- Bemoans government interference in ivory towers
Paul Obi in Abuja
Following series of crises bedevilling the Nigerian university system, the President of the Nigerian Academy of Science, Prof. Oyewale Tomori, has accused the National Universities Commission (NUC) of crass negligence and failing to ensure that university autonomy remains sacrosanct in the running of tertiary education in the country.
He likewise bemoaned the incessant cases of government interference in the running of universities, resulting to haphazard implementation of policies.
Tomori accused the NUC of allowing the federal government and top officials of the administration to meddle in the affairs, particularly, its accreditation activities.
Delivering the pre-convocation lecture of the University of Abuja titled: “Building a New Generation University: Problems and Prospects,” at the weekend in Abuja, Tomori said NUC had failed woefully to keep to its mandate as a regulatory body for university education.
He argued that rather than remain vigilant in promoting values that will ensure university autonomy, the NUC had regrettably become a tool in the hand of the government to derail universities’ laws as witnessed with the sacking of 13 vice chancellors.
Tomori said: “In the recent past, the NUC has become a tool of the government, not a true commission for university education in Nigeria.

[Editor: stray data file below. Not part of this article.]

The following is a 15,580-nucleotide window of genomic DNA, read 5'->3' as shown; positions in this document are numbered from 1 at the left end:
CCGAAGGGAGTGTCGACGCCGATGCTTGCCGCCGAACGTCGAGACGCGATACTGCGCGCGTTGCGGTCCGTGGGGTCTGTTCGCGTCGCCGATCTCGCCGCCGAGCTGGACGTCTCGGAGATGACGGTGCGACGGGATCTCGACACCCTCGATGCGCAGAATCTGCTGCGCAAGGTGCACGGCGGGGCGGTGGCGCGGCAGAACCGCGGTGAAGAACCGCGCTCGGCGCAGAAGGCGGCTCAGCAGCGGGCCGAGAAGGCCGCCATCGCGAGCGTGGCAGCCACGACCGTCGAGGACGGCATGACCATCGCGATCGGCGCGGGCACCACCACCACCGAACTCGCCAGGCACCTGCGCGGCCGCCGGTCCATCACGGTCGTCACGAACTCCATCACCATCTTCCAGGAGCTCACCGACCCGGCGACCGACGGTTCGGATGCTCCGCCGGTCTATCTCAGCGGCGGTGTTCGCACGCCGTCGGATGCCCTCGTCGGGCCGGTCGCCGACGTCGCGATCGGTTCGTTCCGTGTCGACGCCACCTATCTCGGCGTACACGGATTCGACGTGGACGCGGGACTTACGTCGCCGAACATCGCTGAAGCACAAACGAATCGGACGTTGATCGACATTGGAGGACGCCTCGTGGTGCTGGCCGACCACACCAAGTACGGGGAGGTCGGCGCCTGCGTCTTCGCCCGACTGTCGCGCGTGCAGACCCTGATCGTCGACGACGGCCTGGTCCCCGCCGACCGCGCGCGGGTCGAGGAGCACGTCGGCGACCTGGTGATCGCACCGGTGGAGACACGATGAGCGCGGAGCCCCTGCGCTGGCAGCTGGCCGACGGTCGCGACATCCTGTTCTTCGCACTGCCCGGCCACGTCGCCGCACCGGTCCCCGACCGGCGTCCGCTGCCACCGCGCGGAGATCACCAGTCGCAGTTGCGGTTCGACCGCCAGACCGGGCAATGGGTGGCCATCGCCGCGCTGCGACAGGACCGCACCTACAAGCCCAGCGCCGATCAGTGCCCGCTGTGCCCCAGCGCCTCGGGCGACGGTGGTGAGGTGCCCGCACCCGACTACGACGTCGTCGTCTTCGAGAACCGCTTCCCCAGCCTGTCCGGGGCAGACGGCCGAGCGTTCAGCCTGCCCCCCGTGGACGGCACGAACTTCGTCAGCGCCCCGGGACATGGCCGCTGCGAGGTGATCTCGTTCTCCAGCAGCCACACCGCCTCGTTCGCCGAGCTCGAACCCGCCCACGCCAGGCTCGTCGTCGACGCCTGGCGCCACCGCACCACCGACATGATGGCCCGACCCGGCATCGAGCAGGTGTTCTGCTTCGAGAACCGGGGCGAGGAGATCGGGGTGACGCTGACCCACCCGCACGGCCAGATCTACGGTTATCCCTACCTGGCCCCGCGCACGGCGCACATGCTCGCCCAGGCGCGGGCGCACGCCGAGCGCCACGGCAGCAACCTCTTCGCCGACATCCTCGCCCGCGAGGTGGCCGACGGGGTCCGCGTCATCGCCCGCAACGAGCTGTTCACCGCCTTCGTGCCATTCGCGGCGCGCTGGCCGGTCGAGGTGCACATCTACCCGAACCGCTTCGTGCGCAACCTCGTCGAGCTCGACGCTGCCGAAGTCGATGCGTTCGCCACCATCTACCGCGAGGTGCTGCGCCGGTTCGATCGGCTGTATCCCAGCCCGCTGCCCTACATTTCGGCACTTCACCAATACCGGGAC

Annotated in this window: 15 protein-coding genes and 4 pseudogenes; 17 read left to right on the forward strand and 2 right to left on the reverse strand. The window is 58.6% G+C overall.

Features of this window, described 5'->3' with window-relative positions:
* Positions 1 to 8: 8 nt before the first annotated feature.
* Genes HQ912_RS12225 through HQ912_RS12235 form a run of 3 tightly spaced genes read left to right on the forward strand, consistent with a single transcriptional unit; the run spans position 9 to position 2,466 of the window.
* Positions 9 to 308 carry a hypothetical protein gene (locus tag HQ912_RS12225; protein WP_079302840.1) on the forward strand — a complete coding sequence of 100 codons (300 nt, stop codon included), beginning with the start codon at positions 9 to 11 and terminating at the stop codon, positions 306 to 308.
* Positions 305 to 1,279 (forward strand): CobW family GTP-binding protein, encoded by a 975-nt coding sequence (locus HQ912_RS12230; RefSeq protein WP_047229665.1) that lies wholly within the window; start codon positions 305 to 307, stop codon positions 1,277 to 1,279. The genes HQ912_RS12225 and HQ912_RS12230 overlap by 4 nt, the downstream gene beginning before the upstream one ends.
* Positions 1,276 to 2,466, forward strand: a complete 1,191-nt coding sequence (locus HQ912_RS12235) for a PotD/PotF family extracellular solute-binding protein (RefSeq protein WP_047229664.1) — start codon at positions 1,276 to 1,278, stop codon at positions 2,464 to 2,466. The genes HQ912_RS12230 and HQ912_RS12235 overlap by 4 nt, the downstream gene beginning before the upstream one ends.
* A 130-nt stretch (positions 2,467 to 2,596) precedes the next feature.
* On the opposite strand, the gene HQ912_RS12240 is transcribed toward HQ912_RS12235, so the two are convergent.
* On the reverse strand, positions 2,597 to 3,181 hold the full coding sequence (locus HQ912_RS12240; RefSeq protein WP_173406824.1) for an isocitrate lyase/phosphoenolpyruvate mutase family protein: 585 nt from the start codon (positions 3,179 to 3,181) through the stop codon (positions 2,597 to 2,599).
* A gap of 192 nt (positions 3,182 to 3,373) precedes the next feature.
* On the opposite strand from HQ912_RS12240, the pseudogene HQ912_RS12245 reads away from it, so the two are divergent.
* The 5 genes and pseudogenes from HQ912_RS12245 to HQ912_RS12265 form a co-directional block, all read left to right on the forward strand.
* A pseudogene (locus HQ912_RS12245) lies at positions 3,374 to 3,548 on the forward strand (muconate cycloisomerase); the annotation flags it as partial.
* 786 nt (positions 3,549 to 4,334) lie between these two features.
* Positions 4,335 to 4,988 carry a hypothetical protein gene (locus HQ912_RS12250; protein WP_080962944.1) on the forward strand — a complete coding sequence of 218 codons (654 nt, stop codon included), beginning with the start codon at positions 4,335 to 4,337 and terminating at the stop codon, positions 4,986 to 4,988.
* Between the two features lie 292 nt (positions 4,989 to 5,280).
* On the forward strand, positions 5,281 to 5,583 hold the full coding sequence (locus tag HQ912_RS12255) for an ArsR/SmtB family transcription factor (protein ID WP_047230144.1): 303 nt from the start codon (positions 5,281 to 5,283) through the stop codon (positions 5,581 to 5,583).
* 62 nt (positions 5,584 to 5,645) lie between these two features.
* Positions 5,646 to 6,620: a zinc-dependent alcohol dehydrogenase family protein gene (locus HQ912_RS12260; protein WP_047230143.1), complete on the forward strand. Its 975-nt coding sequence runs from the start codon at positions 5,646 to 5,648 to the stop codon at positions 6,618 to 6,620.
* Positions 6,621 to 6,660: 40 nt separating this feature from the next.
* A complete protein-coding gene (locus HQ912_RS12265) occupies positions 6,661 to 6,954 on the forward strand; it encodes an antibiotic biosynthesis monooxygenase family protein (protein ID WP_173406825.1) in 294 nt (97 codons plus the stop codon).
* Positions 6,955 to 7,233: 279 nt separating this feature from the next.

“Our NUC has gone along with the government without a whimper. When there are allegations that some of the people who conduct accreditation exercise in the name of NUC, receive brown envelopes and NUC asks are those who give or take the envelopes not your colleagues?, then NUC forgets one thing that the accreditation bears the tag NUC accreditation.
“When it is clear and glaring that many lecturers are hirelings, peddling their certificates to the numerous newly created staff of universities, and when universities hire lecturers for accreditation purposes then you wonder what type of accreditation we are getting in our universities and what NUC is doing about it,” Tomori maintained.
As a way out of the present crisis, Tomori urged the NUC to engage only people with integrity in carrying out university accreditation, stating that, the need for a change of attitude by genuine academicians in Nigeria is very imperative to attaining global standards.
He lamented the reliance on archaic benchmark by the NUC in its accreditation operations, arguing that, “if not reviewed, Nigerian universities would continue to produce unemployable graduates.”
Tomori also stressed that the present curriculum at the universities should be fine toned to be current, “to reflect the needs of society, be relevant and dynamic to ensure effective response to changes in and demands of society by graduates.”
On the recent sack of 13 vice-chancellors, the professor said: “The so-called sack is a demonstration of the high handedness of the minister and a lack of respect for the guiding procedures, rules and regulations for appointment of vice-chancellors.
“We read of the minister saying the government would not go back on this decision. While we see his remarks as a demonstration of arrogance, we are comforted that our president once presented a budget to the National Assembly which led to the sack of some officials in the department of budget.
“Our hope is that the right minister will be sacked and not the vice-chancellors, many of whom had retired before the unfortunate sacking,” Tomori submitted.